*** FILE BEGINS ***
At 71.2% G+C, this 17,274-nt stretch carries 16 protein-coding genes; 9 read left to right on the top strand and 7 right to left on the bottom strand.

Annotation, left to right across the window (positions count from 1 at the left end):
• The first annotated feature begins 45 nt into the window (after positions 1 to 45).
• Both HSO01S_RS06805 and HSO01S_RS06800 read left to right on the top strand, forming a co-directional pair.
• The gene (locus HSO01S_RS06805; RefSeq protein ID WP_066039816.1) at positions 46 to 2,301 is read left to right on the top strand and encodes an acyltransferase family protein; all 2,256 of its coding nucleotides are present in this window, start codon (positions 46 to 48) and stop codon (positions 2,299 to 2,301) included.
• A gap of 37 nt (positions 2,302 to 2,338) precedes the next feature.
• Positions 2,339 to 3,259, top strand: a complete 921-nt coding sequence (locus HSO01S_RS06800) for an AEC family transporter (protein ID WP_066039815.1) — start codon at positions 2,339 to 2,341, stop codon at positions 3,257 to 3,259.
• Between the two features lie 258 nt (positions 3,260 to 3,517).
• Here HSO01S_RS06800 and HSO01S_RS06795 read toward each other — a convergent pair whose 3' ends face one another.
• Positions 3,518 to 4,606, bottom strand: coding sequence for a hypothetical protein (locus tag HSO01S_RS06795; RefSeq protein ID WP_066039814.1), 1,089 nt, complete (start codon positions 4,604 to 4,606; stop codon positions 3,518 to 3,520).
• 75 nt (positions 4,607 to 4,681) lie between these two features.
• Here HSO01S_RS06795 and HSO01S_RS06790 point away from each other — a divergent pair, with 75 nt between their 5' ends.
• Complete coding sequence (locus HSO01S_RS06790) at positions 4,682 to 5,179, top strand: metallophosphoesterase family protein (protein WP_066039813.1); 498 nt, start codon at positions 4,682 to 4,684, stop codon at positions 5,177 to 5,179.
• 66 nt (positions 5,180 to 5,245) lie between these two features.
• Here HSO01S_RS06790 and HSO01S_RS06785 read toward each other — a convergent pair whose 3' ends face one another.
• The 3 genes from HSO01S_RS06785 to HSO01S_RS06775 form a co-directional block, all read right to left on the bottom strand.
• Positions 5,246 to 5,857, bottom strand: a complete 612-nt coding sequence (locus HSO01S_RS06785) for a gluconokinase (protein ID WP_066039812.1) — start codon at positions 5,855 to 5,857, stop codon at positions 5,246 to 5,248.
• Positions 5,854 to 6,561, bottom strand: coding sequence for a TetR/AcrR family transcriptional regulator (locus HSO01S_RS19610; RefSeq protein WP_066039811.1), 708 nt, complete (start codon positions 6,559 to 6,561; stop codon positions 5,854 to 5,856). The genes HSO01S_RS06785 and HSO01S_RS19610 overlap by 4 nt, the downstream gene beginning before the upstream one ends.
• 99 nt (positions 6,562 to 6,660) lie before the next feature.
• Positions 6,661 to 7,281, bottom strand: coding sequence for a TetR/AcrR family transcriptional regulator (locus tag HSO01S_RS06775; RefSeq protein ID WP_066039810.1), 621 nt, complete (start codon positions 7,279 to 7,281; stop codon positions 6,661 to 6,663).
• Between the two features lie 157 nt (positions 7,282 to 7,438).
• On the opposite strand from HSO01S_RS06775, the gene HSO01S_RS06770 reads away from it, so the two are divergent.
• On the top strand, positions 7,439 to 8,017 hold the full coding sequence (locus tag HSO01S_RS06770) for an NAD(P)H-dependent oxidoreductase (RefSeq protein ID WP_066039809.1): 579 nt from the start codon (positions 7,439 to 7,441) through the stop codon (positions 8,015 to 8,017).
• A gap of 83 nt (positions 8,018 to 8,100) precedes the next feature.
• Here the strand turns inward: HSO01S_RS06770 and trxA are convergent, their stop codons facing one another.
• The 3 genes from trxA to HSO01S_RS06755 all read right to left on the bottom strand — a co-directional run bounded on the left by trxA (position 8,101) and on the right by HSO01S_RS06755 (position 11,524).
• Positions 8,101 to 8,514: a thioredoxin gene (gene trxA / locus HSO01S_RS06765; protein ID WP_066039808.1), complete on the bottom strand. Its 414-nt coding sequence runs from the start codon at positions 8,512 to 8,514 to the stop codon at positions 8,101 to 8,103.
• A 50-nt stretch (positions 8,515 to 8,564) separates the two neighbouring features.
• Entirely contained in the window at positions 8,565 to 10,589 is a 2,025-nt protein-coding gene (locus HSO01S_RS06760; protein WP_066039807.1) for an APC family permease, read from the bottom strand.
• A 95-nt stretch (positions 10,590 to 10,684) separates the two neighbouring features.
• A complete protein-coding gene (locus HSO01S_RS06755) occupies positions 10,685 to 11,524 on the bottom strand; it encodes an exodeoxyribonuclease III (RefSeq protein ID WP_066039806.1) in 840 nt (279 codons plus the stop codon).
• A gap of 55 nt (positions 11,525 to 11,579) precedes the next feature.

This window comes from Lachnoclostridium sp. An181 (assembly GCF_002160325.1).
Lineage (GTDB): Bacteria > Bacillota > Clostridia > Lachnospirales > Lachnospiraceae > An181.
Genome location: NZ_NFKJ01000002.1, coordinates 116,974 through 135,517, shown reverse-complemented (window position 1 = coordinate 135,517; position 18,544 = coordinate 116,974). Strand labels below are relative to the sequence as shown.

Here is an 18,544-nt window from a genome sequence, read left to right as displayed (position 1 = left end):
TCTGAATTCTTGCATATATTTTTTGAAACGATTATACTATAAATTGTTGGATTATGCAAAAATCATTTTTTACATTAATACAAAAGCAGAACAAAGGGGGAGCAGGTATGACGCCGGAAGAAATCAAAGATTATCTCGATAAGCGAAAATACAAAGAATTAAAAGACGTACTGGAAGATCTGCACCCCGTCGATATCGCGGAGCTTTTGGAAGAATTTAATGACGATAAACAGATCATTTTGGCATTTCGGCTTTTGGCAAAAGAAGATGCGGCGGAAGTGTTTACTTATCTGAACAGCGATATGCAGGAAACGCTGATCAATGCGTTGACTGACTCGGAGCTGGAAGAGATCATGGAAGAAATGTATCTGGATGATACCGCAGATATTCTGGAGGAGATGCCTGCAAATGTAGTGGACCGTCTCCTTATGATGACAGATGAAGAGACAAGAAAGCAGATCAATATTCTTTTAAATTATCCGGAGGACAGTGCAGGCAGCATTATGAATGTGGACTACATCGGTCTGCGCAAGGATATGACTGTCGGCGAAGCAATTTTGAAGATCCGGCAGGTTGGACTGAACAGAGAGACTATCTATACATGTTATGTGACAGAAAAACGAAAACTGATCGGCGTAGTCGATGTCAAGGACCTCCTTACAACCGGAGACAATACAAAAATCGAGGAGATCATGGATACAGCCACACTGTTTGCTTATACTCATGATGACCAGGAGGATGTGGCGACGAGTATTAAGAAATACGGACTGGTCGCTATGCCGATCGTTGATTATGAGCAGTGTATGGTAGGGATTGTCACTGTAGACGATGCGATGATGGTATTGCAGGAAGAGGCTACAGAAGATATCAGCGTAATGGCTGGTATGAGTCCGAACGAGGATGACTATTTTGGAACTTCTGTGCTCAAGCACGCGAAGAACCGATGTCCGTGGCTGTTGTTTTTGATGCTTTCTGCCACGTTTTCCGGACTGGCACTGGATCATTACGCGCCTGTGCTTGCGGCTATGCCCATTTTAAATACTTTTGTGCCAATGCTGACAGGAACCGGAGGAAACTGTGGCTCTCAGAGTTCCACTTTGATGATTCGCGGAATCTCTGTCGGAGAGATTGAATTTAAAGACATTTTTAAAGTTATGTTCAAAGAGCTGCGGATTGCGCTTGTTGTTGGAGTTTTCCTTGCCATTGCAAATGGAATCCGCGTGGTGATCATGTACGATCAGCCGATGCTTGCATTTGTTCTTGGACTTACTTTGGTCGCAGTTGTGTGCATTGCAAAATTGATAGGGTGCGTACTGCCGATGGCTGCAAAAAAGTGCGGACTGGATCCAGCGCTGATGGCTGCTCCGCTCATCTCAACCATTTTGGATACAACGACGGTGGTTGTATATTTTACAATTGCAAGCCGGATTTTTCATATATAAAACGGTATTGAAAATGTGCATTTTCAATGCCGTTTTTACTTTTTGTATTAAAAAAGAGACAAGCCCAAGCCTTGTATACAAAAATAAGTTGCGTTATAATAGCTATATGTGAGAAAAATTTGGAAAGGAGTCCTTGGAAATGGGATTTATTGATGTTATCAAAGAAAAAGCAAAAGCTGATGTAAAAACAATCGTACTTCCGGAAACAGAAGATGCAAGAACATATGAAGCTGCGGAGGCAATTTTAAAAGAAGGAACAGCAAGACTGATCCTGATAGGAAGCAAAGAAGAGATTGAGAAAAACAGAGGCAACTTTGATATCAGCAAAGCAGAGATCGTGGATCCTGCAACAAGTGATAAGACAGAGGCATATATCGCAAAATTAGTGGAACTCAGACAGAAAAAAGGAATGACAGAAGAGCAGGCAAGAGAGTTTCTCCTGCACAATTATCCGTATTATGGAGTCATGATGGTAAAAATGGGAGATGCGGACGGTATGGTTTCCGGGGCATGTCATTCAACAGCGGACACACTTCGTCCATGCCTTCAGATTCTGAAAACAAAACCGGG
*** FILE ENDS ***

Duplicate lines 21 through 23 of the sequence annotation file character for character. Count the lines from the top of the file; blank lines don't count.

• Between the two features lie 157 nt (positions 7,282 to 7,438).
• On the opposite strand from HSO01S_RS06775, the gene HSO01S_RS06770 reads away from it, so the two are divergent.
• On the top strand, positions 7,439 to 8,017 hold the full coding sequence (locus tag HSO01S_RS06770) for an NAD(P)H-dependent oxidoreductase (RefSeq protein ID WP_066039809.1): 579 nt from the start codon (positions 7,439 to 7,441) through the stop codon (positions 8,015 to 8,017).